On January 30, 1972, known as "Bloody Sunday," during a civil rights march in Derry involving thousands of people, British paratroopers shot and killed thirteen Roman Catholics. Two months later the British government abolished Northern Ireland's Stormont Parliament and established direct rule. On July 21, 1972, known as "Bloody Friday", the IRA detonated 26 bombs in Belfast killing nine and injuring 130. The "provisionals" extended their terrorism campaign to England, culminating into the 1974 bombing of a Birmingham pub that killed nineteen. In 1974 the Northern Ireland Emergency Provision Act of 1973 was amended making the Ulster Volunteer Force and Sinn Fein legal organizations. From 1974 to 1975 a cease-fire was declared as secret negotiations between the Provisional IRA and the British security forces took place. The IRA believed this would be followed by a British withdrawal from Northern Ireland. In December of 1975 Britain began to prosecute Irish prisoners they had been holding with trial.
In March 1976, Britain ended Special Category status for those convicted of terrorist acts and declared that they were to be treated as ordinary criminals. In September Kieran Nugent, a Provisional IRA member is the first prisoner convicted and not given Special Category status. He refuses to wear a uniform and wears a blanket to differentiate himself from the other prisoners. This became known as the "Blanket Protest." In August 1978 Cardinal O'Fiaich visited Maze Prison and protests the unsanitary conditions. Three hundred Republican prisoners refuse to wear prison clothes and demand Special Category status. Protesters wear only blankets and smear the walls in their cells with excrement.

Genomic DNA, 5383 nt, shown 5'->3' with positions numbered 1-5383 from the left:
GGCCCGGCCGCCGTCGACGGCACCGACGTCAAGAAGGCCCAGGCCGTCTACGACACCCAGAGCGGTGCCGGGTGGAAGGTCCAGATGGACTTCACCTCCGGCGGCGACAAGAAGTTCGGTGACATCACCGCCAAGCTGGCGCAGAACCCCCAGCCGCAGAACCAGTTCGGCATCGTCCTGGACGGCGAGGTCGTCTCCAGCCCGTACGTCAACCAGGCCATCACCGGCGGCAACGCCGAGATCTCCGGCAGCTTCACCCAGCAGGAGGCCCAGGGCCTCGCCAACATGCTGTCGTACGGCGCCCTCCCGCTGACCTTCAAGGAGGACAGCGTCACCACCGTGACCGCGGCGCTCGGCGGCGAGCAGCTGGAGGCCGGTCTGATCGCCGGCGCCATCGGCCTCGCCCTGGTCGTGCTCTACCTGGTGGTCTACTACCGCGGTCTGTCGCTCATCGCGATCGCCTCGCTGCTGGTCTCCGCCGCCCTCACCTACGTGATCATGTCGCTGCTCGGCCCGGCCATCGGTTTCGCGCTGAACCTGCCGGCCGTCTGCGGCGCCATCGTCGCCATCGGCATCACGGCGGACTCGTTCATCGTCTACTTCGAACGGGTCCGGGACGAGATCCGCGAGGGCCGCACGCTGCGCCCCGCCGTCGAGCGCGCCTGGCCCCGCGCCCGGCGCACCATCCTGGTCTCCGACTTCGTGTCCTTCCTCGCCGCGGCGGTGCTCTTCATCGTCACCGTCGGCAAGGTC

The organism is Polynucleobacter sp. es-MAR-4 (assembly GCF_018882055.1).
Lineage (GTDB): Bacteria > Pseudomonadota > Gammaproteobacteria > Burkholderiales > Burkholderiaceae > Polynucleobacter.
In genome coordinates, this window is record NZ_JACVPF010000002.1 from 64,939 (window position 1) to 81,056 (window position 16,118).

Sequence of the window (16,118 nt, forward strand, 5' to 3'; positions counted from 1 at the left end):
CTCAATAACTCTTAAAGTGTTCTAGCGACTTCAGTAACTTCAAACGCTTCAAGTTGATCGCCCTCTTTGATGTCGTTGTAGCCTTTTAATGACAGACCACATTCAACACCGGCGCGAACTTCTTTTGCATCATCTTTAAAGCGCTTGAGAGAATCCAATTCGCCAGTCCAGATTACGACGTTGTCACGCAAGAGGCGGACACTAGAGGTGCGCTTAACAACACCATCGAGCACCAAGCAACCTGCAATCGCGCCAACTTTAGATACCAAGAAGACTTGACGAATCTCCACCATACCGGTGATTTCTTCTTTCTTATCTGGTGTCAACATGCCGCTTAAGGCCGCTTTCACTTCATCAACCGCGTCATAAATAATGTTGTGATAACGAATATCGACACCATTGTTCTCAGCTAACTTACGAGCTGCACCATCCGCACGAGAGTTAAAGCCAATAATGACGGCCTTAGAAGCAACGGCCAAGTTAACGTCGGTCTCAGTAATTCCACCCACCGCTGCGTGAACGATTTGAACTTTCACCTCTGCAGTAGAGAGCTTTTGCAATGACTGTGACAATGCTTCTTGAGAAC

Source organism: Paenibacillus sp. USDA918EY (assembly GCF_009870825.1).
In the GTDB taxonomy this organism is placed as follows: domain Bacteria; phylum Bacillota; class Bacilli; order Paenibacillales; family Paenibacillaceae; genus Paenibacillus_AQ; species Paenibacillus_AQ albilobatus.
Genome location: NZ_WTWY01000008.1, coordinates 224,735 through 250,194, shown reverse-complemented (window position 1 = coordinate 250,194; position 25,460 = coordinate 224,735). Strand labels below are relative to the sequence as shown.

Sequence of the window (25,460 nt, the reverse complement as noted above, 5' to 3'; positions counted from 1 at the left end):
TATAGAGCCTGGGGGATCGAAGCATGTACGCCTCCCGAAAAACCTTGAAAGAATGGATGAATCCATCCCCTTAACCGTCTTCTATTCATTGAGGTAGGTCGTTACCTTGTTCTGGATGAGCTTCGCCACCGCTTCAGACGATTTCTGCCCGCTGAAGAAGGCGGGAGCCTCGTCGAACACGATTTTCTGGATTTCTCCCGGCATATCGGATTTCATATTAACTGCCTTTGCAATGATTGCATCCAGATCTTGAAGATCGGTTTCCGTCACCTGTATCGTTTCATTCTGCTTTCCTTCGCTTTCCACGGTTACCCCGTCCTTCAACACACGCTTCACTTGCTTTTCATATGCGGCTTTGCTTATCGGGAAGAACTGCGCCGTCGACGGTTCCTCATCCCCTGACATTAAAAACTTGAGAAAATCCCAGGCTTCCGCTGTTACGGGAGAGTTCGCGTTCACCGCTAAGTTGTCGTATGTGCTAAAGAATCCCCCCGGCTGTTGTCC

On August 27, 1979, Lord Mountbatten, the uncle of Queen Elizabeth II, is murdered along with three others when his boat is blown up by an IRA bomb. In October 1980, Tommy McKearney and six other IRA members start the first prison hunger strike demanding the right to wear their own clothes. On March 1, 1981. Bobby Sands begins a new hunger strike on the fifth anniversary of the ending of Special Category status. On April 9, 1981, forty days into his hunger strike, Sands is elected to parliament, winning the seat for Fermanagh-South Tyrone. On May 5, 1981, Bobby Sands dies on 66th day of his hunger strike. His death causes rioting in Northern Ireland and in the Republic of Ireland. One-hundred-thousand attend his funeral. The next day, provisional IRA prisoner, Joe McDonnell starts a hunger strike to take the place of Sands. Another nine IRA members starve themselves to death.